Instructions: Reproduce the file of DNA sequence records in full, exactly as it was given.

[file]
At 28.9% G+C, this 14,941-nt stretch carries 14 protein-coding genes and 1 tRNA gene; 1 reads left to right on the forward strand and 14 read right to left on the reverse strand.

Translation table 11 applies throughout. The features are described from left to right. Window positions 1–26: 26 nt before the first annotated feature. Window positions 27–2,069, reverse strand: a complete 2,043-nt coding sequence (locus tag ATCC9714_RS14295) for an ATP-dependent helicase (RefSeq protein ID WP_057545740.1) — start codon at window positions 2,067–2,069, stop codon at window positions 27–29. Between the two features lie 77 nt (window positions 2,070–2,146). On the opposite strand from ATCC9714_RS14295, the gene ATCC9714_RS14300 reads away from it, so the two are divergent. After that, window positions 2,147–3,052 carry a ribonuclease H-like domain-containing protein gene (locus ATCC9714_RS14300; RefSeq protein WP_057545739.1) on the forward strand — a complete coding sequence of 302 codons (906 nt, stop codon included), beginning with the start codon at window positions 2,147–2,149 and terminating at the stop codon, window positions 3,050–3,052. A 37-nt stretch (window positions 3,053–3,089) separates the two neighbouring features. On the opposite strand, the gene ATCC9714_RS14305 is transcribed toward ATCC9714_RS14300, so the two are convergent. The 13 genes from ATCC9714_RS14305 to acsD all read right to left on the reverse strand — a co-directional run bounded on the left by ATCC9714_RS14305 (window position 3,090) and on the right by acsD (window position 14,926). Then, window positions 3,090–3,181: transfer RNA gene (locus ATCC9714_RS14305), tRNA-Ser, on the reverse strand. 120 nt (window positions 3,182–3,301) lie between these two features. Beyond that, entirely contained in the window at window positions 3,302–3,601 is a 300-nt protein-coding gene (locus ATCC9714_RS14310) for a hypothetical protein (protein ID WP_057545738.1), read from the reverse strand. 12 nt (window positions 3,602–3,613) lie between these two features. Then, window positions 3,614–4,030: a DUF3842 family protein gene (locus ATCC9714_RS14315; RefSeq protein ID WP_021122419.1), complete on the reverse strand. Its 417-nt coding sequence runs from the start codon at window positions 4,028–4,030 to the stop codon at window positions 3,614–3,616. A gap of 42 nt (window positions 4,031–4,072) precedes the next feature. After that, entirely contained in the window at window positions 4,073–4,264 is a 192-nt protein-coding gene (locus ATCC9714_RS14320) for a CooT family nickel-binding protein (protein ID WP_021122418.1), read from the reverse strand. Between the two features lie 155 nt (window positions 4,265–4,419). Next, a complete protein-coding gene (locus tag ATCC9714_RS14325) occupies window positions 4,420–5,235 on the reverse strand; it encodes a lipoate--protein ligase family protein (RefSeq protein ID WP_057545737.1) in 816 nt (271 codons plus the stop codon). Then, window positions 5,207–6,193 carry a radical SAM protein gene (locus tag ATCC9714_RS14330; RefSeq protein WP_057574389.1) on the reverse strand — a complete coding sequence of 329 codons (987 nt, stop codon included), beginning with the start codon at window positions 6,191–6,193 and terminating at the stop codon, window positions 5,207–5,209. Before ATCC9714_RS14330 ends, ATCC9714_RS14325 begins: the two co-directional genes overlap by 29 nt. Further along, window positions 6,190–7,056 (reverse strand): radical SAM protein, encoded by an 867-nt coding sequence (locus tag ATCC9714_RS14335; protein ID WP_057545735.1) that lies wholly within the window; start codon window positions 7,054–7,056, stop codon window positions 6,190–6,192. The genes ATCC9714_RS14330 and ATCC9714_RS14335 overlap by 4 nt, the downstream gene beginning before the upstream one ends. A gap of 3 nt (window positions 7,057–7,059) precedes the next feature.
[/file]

At 28.9% G+C, this 14,941-nt stretch carries 14 protein-coding genes and 1 tRNA gene; 1 reads left to right on the forward strand and 14 read right to left on the reverse strand.

Translation table 11 applies throughout. The features are described from left to right. Window positions 1–26: 26 nt before the first annotated feature. Window positions 27–2,069, reverse strand: a complete 2,043-nt coding sequence (locus tag ATCC9714_RS14295) for an ATP-dependent helicase (RefSeq protein ID WP_057545740.1) — start codon at window positions 2,067–2,069, stop codon at window positions 27–29. Between the two features lie 77 nt (window positions 2,070–2,146). On the opposite strand from ATCC9714_RS14295, the gene ATCC9714_RS14300 reads away from it, so the two are divergent. After that, window positions 2,147–3,052 carry a ribonuclease H-like domain-containing protein gene (locus ATCC9714_RS14300; RefSeq protein WP_057545739.1) on the forward strand — a complete coding sequence of 302 codons (906 nt, stop codon included), beginning with the start codon at window positions 2,147–2,149 and terminating at the stop codon, window positions 3,050–3,052. A 37-nt stretch (window positions 3,053–3,089) separates the two neighbouring features. On the opposite strand, the gene ATCC9714_RS14305 is transcribed toward ATCC9714_RS14300, so the two are convergent. The 13 genes from ATCC9714_RS14305 to acsD all read right to left on the reverse strand — a co-directional run bounded on the left by ATCC9714_RS14305 (window position 3,090) and on the right by acsD (window position 14,926). Then, window positions 3,090–3,181: transfer RNA gene (locus ATCC9714_RS14305), tRNA-Ser, on the reverse strand. 120 nt (window positions 3,182–3,301) lie between these two features. Beyond that, entirely contained in the window at window positions 3,302–3,601 is a 300-nt protein-coding gene (locus ATCC9714_RS14310) for a hypothetical protein (protein ID WP_057545738.1), read from the reverse strand. 12 nt (window positions 3,602–3,613) lie between these two features. Then, window positions 3,614–4,030: a DUF3842 family protein gene (locus ATCC9714_RS14315; RefSeq protein ID WP_021122419.1), complete on the reverse strand. Its 417-nt coding sequence runs from the start codon at window positions 4,028–4,030 to the stop codon at window positions 3,614–3,616. A gap of 42 nt (window positions 4,031–4,072) precedes the next feature. After that, entirely contained in the window at window positions 4,073–4,264 is a 192-nt protein-coding gene (locus ATCC9714_RS14320) for a CooT family nickel-binding protein (protein ID WP_021122418.1), read from the reverse strand. Between the two features lie 155 nt (window positions 4,265–4,419). Next, a complete protein-coding gene (locus tag ATCC9714_RS14325) occupies window positions 4,420–5,235 on the reverse strand; it encodes a lipoate--protein ligase family protein (RefSeq protein ID WP_057545737.1) in 816 nt (271 codons plus the stop codon). Then, window positions 5,207–6,193 carry a radical SAM protein gene (locus tag ATCC9714_RS14330; RefSeq protein WP_057574389.1) on the reverse strand — a complete coding sequence of 329 codons (987 nt, stop codon included), beginning with the start codon at window positions 6,191–6,193 and terminating at the stop codon, window positions 5,207–5,209. Before ATCC9714_RS14330 ends, ATCC9714_RS14325 begins: the two co-directional genes overlap by 29 nt. Further along, window positions 6,190–7,056 (reverse strand): radical SAM protein, encoded by an 867-nt coding sequence (locus tag ATCC9714_RS14335; protein ID WP_057545735.1) that lies wholly within the window; start codon window positions 7,054–7,056, stop codon window positions 6,190–6,192. The genes ATCC9714_RS14330 and ATCC9714_RS14335 overlap by 4 nt, the downstream gene beginning before the upstream one ends. A gap of 3 nt (window positions 7,057–7,059) precedes the next feature.